Some of the abuse has been racist.

Toni Letts, the veteran Selhurst councillor who chairs the planning committee, has said that she has reported to the police an instance in which excrement was “hand-delivered” with correspondence to her home address. The identity of the phantom shitter of Selhurst remains unknown. The Met seems unlikely to conduct any DNA testing to track down the culprit of the “special delivery”.

MP Chris Philp: behind tonight’s council … ahem… motion

Letts’ deputy chair of planning, and the chief string-puller on the committee, Paul Scott, seems to be the likely target of the Tories when they refer to “… the attitude displayed by members of the administration towards residents”.

Many Labour councillors believe that Scott’s confrontational approach at planning committee has alienated thousands of residents, and potential Labour voters, throughout  the borough.

On the agenda for tonight’s meeting is a 27-page report from Scott and his co-cabinet member for development, Stuart King, which can be read largely as an attempted justification for allowing overdevelopment of suburban streets in the south of the borough, and underlines Newman’s New Labour council’s shift towards the Thatcherite policy of a “home-owning democracy”.

Since Labour took control of the council in 2014, Newman and Scott have failed to build a single new council home, though last month the council-owned housing company, Brick by Brick, put its first properties up for sale, with three-bed terraced houses on the private market at £600,000 each.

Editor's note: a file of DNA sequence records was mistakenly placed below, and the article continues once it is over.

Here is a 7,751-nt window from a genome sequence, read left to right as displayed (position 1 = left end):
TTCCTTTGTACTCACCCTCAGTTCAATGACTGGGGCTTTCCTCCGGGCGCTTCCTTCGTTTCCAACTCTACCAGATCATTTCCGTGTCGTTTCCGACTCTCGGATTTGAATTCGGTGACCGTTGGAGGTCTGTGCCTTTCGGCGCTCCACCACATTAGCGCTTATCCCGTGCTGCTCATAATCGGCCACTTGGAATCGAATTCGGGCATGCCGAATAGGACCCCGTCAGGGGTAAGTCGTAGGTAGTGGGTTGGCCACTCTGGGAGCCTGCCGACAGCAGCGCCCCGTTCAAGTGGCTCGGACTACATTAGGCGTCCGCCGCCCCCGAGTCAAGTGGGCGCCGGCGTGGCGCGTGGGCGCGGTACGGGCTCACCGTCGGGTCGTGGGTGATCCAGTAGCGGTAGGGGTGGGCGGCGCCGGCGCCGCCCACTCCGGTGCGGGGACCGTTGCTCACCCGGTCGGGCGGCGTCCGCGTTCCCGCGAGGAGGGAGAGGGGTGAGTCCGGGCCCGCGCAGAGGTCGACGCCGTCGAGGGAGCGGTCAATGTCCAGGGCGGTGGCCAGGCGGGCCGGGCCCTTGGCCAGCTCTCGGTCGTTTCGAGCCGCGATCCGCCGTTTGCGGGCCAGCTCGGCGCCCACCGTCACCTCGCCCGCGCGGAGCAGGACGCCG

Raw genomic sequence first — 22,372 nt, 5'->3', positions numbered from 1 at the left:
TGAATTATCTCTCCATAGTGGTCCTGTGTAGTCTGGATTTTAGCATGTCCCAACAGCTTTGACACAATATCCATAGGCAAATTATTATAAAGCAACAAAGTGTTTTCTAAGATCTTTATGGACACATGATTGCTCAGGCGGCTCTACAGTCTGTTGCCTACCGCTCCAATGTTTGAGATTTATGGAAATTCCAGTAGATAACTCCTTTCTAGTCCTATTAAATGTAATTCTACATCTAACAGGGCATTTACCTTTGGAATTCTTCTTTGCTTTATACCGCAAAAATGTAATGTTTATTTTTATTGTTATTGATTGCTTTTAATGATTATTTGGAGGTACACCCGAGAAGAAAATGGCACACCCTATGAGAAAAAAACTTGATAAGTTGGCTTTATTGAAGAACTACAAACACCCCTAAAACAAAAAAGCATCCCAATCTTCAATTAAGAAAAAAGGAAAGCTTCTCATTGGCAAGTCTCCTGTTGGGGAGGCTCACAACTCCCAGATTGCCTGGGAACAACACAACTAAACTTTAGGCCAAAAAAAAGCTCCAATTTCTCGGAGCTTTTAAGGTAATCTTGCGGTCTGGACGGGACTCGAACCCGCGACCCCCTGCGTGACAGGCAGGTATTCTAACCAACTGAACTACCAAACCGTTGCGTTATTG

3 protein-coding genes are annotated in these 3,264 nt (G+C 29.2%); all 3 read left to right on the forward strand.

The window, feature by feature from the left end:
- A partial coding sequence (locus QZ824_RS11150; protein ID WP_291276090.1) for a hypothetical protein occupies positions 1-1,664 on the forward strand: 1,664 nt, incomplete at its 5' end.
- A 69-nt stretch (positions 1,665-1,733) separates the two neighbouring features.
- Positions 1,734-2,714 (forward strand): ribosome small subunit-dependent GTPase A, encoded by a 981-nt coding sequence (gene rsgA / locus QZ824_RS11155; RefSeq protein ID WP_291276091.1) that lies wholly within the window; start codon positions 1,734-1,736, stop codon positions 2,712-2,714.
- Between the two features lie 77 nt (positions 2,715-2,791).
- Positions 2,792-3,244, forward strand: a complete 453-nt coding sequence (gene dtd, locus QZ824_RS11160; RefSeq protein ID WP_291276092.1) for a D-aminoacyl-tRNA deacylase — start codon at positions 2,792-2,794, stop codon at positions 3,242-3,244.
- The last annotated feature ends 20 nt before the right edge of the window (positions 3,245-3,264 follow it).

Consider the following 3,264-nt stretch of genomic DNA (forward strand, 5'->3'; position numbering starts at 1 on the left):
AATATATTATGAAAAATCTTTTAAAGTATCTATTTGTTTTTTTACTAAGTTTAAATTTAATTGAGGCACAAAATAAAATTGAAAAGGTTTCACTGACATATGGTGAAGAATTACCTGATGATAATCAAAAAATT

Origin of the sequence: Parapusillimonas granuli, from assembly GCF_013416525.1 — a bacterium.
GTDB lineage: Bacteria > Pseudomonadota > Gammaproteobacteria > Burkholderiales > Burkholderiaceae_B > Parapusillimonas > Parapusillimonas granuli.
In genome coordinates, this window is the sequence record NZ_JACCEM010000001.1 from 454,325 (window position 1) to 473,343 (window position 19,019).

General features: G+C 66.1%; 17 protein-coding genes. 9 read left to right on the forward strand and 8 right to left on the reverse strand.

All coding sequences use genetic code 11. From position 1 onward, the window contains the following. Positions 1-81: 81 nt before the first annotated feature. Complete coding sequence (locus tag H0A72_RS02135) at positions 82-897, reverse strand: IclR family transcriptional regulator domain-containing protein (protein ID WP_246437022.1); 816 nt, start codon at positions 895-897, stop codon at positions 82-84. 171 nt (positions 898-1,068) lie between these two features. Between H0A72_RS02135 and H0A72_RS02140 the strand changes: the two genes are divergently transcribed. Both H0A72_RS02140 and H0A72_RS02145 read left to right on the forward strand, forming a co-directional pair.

Concerns have already been raised, even by Labour councillors, including Upper Norwood councillor Pat Ryan, about Scott’s efforts to “whip” committee members on planning matters, which would be a serious breach of planning law.

Philp has filed a complaint about whipped planning committees, calling for an independent investigation into the allegations that Scott, when planning chair, whipped Labour committee members over Brick by Brick planning applications.

Jo Negrini, the £200,000 per year council chief executive, has refused to conduct any investigation into the matter.

Brick by Brick has a town centre ‘marketing suite’ for private sales. But no council homes

Nevertheless, Labour councillors also say that Philp – who made his own multi-million fortunate working in the financing of developments – has been deliberately misleading with his campaign.

Andrew Pelling, a Labour councillor in Waddon ward, in Philp’s Croydon South constituency, has been tweeting over the weekend with the less-than-catchy hashtag of  #CroydonSouthMPmisleads, saying that Philp is wrong to suggest that the proposed devolved local committees can circumvent planning law.